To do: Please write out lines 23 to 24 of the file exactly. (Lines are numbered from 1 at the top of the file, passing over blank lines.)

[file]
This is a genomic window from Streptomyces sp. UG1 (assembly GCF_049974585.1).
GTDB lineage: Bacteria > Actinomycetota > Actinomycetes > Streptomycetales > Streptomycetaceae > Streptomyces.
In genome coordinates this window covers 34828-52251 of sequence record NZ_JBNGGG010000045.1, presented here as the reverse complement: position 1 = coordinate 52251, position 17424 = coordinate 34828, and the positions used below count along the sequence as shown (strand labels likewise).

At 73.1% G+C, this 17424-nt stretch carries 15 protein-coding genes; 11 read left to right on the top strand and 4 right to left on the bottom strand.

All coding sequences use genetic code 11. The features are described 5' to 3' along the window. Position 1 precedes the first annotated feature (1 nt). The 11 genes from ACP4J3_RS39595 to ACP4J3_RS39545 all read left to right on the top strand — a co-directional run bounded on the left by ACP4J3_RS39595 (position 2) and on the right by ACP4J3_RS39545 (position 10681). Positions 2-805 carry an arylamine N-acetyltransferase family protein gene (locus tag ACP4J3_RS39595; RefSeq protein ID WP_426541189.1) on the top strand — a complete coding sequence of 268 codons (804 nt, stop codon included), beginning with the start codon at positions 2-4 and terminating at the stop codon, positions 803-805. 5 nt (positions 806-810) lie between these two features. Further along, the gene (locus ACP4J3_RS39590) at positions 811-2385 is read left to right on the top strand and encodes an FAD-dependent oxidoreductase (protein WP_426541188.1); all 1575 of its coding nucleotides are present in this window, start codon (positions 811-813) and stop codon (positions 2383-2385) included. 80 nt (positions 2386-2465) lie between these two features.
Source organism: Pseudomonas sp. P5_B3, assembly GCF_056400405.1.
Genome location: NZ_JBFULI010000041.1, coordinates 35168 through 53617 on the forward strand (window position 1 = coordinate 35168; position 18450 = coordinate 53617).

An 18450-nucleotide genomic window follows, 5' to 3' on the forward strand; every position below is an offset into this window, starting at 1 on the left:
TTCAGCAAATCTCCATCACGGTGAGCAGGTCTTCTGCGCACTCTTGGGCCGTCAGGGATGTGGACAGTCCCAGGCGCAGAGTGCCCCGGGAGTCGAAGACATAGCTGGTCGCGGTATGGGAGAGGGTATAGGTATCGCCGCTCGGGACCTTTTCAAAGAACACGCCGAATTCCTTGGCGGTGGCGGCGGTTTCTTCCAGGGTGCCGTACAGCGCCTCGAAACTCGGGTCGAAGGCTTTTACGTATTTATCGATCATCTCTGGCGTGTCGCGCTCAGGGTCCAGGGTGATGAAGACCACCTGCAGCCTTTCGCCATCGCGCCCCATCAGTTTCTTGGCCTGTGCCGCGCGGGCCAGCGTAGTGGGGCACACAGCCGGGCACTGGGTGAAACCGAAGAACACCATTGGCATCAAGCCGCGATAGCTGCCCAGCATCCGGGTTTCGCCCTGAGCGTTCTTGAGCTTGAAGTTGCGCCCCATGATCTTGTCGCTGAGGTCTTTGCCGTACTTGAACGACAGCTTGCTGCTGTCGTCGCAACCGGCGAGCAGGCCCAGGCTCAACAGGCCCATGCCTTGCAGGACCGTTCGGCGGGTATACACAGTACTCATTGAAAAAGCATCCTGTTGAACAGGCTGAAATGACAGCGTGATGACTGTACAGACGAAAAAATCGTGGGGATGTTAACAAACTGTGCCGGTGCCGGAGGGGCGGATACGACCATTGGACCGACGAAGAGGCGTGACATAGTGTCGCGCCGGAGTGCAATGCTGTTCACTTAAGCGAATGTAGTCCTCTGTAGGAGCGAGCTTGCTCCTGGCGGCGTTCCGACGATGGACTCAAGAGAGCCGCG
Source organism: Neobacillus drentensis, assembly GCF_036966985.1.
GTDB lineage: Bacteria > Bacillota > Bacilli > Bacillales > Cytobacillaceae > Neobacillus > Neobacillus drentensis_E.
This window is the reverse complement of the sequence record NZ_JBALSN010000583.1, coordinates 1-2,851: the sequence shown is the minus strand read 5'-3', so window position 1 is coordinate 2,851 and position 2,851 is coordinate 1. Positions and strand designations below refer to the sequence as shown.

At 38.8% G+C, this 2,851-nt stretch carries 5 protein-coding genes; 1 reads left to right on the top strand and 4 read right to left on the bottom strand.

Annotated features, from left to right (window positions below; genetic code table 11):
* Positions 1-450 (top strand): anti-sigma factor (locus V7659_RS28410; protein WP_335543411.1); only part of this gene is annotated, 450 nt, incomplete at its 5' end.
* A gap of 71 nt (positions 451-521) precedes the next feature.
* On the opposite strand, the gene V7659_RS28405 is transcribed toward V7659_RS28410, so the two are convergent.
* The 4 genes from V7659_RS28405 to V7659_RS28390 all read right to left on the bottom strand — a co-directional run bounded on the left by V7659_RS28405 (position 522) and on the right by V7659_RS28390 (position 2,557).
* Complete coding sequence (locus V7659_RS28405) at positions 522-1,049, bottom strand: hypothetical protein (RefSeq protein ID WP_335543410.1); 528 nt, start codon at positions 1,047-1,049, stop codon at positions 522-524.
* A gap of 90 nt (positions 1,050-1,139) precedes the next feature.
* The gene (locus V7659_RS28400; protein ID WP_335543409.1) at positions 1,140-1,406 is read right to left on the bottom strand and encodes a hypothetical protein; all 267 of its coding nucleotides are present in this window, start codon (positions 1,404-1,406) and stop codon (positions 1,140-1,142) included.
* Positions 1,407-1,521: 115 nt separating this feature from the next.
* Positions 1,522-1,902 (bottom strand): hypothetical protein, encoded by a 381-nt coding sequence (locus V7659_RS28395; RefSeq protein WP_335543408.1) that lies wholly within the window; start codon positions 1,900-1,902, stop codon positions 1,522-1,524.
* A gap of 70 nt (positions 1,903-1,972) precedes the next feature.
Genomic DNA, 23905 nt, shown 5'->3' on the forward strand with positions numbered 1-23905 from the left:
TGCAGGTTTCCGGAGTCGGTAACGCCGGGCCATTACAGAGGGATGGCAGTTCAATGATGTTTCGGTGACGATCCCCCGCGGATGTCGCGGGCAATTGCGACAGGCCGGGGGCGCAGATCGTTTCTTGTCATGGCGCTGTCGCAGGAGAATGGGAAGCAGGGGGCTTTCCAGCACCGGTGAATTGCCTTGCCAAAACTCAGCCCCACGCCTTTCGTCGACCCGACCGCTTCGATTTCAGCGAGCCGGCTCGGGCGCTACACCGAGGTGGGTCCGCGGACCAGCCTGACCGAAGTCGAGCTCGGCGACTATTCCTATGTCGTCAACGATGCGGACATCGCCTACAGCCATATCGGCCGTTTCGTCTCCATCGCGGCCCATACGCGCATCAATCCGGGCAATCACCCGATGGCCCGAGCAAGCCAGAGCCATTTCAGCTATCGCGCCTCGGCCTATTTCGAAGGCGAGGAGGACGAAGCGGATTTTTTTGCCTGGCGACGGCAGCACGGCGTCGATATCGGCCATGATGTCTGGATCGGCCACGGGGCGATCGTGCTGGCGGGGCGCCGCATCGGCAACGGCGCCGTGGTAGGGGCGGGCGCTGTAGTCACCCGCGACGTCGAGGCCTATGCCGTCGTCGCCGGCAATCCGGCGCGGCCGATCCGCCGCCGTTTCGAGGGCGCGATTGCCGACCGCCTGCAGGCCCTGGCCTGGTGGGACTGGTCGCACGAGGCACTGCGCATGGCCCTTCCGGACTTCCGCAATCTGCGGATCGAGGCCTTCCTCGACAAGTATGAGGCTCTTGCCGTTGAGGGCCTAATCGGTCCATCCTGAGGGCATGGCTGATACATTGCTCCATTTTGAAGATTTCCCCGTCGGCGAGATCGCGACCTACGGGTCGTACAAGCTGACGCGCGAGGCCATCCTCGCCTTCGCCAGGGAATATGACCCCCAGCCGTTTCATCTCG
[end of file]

* Positions 1,522-1,902 (bottom strand): hypothetical protein, encoded by a 381-nt coding sequence (locus V7659_RS28395; RefSeq protein WP_335543408.1) that lies wholly within the window; start codon positions 1,900-1,902, stop codon positions 1,522-1,524.
* A gap of 70 nt (positions 1,903-1,972) precedes the next feature.